Does anyone know of any resources to sing the LotH at home? I have a pretty terrible singing voice and can’t follow Gregorian notation to save my life. I’m looking for a really simple arrangement, maybe just for Compline or Lauds- the two hours I pray with regularity. A CD might be helpful, too. I could listen to it on the way to work until it made sense.
Try singing the psalms “in directum”. It’s a very simple melody:
The flex would be
The mediant would be
The finale is
You could sing the antiphon directly recto-tono: Do-do-do-do-do…
Underlined note is the accent (if using Latin), in brackets the “white” note in Chant notation (the extra note when there are two syllables after the Latin accent).
For the hymns, use octosyllabic hymns if at all possible, even in Latin it would be relatively easy to sing them, but I think Christian Prayer also has a few that are appropriate to each hour in English. If you use Latin, Liber Hymnarius has all the Latin hymns for the divine office. Most of the simple ones for ordinary days are octosyllabic.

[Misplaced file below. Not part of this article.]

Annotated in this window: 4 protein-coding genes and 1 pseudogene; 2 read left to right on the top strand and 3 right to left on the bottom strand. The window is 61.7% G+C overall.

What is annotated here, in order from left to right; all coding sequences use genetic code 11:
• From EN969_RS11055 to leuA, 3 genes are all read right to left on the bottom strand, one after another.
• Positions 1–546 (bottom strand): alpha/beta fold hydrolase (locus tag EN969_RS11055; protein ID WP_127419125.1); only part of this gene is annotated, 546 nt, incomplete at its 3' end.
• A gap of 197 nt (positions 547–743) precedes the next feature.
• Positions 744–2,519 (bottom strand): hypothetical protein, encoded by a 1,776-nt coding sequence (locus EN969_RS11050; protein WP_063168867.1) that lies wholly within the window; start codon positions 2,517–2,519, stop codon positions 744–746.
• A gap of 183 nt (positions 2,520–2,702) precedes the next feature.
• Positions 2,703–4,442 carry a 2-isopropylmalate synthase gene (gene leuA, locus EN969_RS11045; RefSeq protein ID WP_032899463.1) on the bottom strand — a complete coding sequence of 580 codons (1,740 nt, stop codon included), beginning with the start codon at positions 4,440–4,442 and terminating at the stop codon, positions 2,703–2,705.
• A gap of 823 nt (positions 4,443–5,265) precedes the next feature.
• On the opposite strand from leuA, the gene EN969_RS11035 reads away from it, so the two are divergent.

Then you can use one of the very simple melodies for example the melody for little hours on weekdays. Each stanza is made up of four 8-syllable verses:
Gregorian notation is actually very easy, I find it easier than normal notation, but that’s just me. But I bet 20 minutes with someone who knows it would set you straight.
If you do the Office in Latin and want to go all the way for Gregorian chant, the community of Saint Martin has a CD in MP3 format that includes the first stanzas of all the hymns, all the antiphons, and the first verses of all the psalms (to get the psalm mode right):
Seth Murray at Rosary Shop has a nice tutorial (prayer.rosaryshop.com/). I believe the pdf includes audio clips of the chant. Very nicely done.
Really, you don’t have to sing it a particular way if you’re praying privately. Perhaps listen to a little chant, then use a similar series of tones when you pray. Simple chant intones most syllables on a single tone with the last syllable or two moving and resolving.